Who is Marcello Natali? Italian doctor died after being forced to treat coronavirus patients without gloves

  • The 57-year-old doctor made this admission in his last interview days before his death

  • Doctor Natali died on March 18 after developing double pneumonia

  • Over 3,500 health workers are infected with the COVID 19 virus

The tragic death of Italian doctor, Marcello Natali, who died after being exposed to the deadly coronavirus (COVID 19) after working tirelessly treating patients without gloves due to shortage of medical supplies is being hailed a hero.

His death also exposed the risk that Italian health workers were being forced to take due to the lack of medical facilities. The 57-year-old doctor mere few days before his death in an interview revealed that he had to continue treating patients even though the hospital had run out of gloves.

"They have run out of gloves," Marcell Natali told Euronews in the last interview he gave before testing positive for COVID 19.


Doctor Natali died on March 18 after developing double pneumonia. His death was announced by Italy's National Federation of Doctors and General Practitioners announced in a statement.

"We weren't prepared for coronavirus: as doctors of the post-antibiotic era, we grew up thinking that a pill against everything was enough," he said.

Doctor Natali, a father of two, worked at the Codogno hospital, the epicenter of the coronavirus COVID-19 pandemic in Italy.

"I have no more tears," Silvestro Scotti, head of Italy's National Federation of Doctors and General Practitioners wrote on Facebook, mourning his friend. "You didn't deserve this. We don't deserve this."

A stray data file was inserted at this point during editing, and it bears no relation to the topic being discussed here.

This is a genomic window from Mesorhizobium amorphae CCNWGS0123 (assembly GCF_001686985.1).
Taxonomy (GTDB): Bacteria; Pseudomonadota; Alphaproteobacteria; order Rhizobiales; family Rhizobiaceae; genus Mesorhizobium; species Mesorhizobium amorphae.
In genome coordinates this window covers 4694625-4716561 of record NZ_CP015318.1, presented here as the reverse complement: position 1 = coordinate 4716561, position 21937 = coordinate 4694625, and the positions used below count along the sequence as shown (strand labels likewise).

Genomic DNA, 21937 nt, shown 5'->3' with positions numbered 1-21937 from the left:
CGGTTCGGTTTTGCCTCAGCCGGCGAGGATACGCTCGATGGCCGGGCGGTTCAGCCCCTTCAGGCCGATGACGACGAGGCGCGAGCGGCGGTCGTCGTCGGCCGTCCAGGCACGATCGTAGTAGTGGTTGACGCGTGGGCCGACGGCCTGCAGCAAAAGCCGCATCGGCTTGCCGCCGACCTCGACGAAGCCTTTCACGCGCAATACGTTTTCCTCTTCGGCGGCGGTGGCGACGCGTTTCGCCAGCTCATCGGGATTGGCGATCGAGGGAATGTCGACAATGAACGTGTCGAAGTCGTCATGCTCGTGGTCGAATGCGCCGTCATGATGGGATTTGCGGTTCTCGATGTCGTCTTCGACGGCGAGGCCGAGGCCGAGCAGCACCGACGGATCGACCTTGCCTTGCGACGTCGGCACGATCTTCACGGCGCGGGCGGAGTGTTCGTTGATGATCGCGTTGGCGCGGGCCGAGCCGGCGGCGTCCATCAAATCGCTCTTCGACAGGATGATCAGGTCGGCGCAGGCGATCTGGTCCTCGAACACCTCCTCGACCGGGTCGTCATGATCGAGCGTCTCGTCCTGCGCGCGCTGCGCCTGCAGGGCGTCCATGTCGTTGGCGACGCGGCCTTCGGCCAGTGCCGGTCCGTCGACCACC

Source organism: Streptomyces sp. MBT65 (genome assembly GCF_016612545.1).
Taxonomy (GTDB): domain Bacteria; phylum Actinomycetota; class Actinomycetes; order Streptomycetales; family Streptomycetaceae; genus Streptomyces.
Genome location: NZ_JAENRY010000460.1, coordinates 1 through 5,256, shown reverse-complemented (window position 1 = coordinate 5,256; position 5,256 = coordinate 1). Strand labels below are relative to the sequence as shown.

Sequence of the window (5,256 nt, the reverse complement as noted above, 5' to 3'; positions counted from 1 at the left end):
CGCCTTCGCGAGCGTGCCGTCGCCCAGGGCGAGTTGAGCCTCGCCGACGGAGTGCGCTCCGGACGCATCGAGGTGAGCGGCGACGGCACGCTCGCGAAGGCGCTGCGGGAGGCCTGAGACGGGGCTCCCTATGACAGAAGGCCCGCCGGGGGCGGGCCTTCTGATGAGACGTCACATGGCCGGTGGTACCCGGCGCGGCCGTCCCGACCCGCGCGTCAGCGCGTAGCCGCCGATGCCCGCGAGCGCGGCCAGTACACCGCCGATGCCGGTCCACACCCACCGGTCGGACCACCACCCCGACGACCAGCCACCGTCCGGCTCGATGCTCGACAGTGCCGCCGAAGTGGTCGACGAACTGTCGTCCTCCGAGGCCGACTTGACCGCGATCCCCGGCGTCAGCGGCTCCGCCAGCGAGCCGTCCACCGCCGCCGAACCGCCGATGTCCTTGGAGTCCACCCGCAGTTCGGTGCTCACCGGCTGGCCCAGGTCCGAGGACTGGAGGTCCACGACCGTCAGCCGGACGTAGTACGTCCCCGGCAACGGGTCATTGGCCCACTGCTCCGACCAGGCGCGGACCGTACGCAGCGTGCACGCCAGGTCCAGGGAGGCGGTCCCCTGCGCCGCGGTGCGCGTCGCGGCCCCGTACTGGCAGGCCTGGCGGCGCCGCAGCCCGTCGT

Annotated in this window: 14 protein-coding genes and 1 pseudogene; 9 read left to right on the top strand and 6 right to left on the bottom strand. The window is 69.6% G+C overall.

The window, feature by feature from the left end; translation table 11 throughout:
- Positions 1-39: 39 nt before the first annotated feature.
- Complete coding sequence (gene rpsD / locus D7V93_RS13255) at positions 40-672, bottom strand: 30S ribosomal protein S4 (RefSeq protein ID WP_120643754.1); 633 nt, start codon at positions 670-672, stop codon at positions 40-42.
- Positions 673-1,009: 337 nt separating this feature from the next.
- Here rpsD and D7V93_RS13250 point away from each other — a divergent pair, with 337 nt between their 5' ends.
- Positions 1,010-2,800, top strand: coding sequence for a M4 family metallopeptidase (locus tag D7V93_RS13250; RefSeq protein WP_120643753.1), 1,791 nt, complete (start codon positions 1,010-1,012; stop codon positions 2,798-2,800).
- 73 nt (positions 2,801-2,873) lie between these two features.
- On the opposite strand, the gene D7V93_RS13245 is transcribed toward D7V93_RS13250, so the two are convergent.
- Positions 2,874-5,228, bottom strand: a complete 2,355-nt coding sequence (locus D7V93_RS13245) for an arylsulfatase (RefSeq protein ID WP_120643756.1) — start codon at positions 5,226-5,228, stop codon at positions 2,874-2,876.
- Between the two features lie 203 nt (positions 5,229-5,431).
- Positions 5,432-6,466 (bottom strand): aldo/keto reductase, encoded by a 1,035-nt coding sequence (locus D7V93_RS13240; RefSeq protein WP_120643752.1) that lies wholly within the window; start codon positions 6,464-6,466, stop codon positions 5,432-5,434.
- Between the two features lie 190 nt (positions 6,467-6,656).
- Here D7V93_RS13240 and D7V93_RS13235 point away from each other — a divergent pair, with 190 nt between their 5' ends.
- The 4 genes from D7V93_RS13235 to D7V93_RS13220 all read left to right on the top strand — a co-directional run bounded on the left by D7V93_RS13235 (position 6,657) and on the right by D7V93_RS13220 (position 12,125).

Health workers most at risk in Italy

The total number of deaths in Italy has now reached 4,825 as of March 21. Amidst the rising coronavirus cases, figures show an "enormous" level of contagion among the country's medical personnel.

At least 3,500 health workers have been infected by COVID 19 since the onset of the outbreak in February.

What is even more shocking is that compared to Wuhan, which has a higher number of infections and fatalities, the number of health workers getting infected was still lower than in Italy.

According to a report published by Gruppo Italiano per la Medicina Basata sulle Evidenze or GIMBE - Italy's Group for Evidence-based Medicine, over 8.3 percent of total cases were health workers, reported Al Jazeera.

On the other hand, according to the report published in JAMA Network Open, an online medical site from the Journal of the American Medical Association, infected medical workers in China made up 3.8 percent of the total cases, with only five deaths.